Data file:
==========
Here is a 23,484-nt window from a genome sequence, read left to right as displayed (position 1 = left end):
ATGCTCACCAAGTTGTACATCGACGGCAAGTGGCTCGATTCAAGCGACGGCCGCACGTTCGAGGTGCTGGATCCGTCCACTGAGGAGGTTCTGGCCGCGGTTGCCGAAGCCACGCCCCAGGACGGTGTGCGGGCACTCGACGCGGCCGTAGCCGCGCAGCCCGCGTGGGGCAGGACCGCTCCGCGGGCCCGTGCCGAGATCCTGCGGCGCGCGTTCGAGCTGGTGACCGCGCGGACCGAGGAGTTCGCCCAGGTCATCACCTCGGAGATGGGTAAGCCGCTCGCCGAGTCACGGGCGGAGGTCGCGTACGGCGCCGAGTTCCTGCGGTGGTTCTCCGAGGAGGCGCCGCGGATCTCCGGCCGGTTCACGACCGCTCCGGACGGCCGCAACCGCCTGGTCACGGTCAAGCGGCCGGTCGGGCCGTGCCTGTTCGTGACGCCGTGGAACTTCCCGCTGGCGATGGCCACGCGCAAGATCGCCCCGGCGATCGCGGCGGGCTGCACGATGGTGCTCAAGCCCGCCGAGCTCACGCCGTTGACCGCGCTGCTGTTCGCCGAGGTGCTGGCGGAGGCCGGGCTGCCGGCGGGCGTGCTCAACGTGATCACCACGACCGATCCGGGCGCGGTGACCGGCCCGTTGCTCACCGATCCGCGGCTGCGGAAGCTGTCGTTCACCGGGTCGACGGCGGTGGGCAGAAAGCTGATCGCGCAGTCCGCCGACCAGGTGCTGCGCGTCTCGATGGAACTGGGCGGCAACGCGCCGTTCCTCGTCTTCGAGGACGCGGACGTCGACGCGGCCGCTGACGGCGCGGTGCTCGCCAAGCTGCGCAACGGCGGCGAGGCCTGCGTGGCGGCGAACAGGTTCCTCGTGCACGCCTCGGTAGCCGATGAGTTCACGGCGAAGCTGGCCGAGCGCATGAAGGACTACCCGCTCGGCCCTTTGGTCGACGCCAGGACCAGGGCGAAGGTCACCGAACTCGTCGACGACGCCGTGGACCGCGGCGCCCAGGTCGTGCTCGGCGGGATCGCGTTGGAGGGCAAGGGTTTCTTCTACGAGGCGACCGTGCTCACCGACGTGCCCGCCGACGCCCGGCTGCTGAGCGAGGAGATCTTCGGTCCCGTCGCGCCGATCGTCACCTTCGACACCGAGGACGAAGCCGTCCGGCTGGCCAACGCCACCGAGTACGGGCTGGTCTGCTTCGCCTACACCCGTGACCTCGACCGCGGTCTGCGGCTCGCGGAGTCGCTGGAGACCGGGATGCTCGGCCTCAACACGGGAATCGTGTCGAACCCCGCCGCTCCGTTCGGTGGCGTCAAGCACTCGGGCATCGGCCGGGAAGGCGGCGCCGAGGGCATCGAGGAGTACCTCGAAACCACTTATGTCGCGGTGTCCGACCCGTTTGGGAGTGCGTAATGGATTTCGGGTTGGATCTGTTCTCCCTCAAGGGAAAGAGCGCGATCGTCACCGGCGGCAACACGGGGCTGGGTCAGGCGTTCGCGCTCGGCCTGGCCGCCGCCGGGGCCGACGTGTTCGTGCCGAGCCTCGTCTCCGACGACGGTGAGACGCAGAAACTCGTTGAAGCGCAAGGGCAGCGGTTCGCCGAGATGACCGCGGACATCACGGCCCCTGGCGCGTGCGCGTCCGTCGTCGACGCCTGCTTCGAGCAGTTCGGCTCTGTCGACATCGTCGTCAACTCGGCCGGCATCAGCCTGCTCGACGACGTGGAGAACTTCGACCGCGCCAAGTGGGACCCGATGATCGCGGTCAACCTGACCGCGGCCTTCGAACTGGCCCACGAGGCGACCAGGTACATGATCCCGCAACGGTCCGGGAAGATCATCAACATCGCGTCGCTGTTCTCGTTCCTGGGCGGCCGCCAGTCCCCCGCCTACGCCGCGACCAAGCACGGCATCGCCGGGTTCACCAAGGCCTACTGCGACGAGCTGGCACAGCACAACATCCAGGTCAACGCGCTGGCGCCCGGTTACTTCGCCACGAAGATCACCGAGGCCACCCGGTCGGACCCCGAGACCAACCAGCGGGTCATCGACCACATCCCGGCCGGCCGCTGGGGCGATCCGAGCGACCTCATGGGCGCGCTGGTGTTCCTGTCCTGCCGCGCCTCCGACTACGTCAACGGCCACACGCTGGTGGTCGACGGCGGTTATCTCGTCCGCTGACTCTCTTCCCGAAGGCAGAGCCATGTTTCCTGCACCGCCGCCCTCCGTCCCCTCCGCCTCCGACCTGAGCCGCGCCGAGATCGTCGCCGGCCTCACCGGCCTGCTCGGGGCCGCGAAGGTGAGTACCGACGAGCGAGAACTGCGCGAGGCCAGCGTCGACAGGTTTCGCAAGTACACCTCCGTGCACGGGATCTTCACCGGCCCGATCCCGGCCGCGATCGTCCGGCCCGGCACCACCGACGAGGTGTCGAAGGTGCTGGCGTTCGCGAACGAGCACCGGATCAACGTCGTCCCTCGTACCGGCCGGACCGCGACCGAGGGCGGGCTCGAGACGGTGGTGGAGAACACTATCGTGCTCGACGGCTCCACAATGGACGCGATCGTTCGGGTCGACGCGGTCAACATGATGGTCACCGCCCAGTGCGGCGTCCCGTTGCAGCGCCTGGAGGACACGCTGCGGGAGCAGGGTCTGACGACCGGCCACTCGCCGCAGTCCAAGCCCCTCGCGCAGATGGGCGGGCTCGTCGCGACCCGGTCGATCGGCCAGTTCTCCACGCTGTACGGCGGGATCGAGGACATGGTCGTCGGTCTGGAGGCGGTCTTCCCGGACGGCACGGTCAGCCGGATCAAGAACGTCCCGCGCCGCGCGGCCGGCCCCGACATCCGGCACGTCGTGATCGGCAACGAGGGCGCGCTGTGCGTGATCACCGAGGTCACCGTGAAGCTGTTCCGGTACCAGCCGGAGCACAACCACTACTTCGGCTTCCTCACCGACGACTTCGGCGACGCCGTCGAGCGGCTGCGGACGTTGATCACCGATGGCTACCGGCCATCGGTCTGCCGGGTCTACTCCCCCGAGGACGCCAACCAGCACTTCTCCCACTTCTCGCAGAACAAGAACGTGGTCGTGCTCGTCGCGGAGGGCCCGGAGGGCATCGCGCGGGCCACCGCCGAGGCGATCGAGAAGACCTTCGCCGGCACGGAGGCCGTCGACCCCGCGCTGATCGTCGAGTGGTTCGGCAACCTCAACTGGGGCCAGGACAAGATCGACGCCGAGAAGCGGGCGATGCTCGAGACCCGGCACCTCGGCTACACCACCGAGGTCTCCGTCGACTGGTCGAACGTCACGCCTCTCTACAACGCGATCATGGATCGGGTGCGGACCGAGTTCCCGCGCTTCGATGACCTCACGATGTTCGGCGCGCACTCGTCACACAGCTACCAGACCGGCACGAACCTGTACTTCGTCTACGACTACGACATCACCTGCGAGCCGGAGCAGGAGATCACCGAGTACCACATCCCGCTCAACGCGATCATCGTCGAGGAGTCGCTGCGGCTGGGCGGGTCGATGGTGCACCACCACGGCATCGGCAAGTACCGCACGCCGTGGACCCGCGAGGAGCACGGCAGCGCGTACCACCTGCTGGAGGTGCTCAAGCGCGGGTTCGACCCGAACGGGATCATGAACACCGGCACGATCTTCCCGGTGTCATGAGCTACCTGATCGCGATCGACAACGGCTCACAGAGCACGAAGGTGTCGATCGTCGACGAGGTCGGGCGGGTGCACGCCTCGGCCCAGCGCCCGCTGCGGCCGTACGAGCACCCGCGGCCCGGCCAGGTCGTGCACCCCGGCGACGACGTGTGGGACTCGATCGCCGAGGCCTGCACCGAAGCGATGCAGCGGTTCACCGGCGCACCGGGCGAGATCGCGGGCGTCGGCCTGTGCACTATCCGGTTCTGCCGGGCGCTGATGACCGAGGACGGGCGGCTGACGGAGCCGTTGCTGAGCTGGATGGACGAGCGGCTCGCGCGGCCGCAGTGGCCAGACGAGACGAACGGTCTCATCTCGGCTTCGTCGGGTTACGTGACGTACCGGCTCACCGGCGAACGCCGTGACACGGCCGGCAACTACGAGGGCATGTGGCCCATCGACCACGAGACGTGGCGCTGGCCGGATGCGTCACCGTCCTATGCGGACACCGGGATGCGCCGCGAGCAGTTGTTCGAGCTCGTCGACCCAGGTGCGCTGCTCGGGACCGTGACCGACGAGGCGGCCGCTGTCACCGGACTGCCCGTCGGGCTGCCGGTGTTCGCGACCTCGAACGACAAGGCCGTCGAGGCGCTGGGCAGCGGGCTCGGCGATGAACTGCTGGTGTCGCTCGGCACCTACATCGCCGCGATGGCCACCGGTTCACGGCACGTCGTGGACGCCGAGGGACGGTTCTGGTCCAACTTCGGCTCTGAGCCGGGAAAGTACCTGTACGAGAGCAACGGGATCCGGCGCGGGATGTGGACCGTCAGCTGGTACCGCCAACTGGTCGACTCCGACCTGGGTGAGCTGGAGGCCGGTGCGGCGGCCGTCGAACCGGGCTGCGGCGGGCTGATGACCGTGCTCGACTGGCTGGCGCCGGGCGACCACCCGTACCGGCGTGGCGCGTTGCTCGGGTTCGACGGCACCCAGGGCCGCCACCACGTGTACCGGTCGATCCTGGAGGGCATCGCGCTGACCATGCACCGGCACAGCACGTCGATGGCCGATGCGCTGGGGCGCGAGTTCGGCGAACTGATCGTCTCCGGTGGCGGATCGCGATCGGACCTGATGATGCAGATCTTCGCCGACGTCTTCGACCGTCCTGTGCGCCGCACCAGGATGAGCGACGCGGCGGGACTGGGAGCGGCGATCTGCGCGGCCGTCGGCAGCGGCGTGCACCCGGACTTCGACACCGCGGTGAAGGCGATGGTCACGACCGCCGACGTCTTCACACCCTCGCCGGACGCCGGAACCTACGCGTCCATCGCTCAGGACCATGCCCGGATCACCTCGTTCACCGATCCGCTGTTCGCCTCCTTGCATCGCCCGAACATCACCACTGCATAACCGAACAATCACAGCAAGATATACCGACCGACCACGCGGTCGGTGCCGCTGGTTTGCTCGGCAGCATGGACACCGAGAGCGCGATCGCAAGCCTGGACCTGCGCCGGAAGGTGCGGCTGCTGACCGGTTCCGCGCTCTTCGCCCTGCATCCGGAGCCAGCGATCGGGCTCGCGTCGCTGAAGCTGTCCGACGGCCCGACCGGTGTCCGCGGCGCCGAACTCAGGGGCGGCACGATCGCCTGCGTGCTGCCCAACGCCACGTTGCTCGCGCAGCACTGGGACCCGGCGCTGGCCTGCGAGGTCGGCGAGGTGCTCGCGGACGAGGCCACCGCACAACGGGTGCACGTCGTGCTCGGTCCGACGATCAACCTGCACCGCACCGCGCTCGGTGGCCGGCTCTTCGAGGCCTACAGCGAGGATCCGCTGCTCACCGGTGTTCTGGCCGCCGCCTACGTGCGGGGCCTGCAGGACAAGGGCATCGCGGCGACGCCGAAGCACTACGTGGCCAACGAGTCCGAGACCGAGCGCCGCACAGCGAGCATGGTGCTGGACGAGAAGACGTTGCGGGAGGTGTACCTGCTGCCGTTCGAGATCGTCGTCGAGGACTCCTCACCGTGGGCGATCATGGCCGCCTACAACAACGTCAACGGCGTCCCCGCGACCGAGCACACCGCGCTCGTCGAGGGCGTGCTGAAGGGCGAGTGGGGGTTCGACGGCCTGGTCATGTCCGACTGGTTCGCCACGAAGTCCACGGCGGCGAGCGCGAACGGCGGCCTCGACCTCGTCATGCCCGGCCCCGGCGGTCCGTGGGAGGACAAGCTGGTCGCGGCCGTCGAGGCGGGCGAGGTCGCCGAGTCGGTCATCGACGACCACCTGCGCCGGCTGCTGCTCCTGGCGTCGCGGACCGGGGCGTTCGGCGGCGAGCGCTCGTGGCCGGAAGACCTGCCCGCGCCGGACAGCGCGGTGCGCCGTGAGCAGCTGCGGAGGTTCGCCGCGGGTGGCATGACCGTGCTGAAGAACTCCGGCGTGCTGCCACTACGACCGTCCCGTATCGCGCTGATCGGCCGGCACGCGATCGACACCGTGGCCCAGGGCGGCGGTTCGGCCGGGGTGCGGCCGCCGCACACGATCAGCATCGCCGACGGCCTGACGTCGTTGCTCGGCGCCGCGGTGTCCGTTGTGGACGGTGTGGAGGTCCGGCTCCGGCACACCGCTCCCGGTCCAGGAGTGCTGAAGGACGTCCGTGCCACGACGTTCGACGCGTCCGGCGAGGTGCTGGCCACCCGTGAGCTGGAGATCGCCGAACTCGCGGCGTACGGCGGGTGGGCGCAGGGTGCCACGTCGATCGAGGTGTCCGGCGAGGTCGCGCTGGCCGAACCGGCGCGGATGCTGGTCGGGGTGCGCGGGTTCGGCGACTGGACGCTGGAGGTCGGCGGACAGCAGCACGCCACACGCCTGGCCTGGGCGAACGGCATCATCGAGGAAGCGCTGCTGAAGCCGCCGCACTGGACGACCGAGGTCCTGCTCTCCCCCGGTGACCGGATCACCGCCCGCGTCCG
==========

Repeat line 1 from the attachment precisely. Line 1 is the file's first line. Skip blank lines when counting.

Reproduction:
Here is a 23,484-nt window from a genome sequence, read left to right as displayed (position 1 = left end):